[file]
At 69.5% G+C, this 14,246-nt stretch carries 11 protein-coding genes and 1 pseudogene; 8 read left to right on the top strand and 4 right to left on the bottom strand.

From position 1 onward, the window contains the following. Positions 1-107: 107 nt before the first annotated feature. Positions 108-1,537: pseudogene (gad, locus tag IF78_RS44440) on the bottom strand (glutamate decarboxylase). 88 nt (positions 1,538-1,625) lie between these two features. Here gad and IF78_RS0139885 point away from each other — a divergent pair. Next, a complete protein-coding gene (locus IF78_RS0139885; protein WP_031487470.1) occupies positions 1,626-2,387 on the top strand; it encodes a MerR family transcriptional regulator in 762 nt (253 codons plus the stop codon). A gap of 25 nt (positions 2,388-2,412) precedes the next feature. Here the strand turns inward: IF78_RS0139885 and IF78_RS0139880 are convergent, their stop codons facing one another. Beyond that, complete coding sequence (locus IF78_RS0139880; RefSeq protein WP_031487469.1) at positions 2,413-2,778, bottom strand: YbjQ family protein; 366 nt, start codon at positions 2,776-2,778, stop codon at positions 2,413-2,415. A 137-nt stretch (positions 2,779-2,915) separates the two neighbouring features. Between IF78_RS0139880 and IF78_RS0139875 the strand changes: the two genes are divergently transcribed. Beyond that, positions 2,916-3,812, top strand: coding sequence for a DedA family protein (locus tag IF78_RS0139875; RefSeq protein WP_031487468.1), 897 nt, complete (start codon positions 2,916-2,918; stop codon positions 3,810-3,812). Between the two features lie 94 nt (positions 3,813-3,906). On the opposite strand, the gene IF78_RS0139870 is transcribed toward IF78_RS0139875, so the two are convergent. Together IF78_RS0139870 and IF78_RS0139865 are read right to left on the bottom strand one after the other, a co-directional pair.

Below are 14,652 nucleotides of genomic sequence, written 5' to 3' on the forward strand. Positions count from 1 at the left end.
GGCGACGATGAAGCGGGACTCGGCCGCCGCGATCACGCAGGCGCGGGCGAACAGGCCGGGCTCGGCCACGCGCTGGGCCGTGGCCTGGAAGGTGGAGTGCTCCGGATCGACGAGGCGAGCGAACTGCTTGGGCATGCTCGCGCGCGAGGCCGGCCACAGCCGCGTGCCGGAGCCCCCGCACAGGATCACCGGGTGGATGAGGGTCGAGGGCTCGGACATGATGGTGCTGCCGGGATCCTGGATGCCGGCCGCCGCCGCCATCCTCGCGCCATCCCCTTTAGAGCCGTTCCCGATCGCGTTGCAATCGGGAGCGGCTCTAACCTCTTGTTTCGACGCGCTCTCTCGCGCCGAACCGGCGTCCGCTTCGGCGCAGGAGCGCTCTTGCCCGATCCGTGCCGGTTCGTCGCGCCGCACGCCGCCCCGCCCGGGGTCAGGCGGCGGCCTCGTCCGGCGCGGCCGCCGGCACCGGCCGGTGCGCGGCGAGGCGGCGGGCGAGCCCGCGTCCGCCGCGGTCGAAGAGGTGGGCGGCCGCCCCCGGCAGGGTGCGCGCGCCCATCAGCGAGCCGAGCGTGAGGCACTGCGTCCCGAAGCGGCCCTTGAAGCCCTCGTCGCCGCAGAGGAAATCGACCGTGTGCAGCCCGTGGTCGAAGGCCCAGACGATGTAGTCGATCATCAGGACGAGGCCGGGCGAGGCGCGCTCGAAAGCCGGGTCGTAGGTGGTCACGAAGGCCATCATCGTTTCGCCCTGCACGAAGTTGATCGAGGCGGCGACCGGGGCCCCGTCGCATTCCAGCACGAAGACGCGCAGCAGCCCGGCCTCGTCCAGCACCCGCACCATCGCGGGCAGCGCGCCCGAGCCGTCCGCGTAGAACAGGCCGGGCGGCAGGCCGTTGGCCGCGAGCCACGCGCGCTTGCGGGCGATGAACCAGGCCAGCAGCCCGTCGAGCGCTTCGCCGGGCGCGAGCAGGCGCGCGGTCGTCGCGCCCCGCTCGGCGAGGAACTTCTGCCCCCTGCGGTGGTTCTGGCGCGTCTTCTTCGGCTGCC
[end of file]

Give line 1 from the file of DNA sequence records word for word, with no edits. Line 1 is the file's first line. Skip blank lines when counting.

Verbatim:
At 69.5% G+C, this 14,246-nt stretch carries 11 protein-coding genes and 1 pseudogene; 8 read left to right on the top strand and 4 right to left on the bottom strand.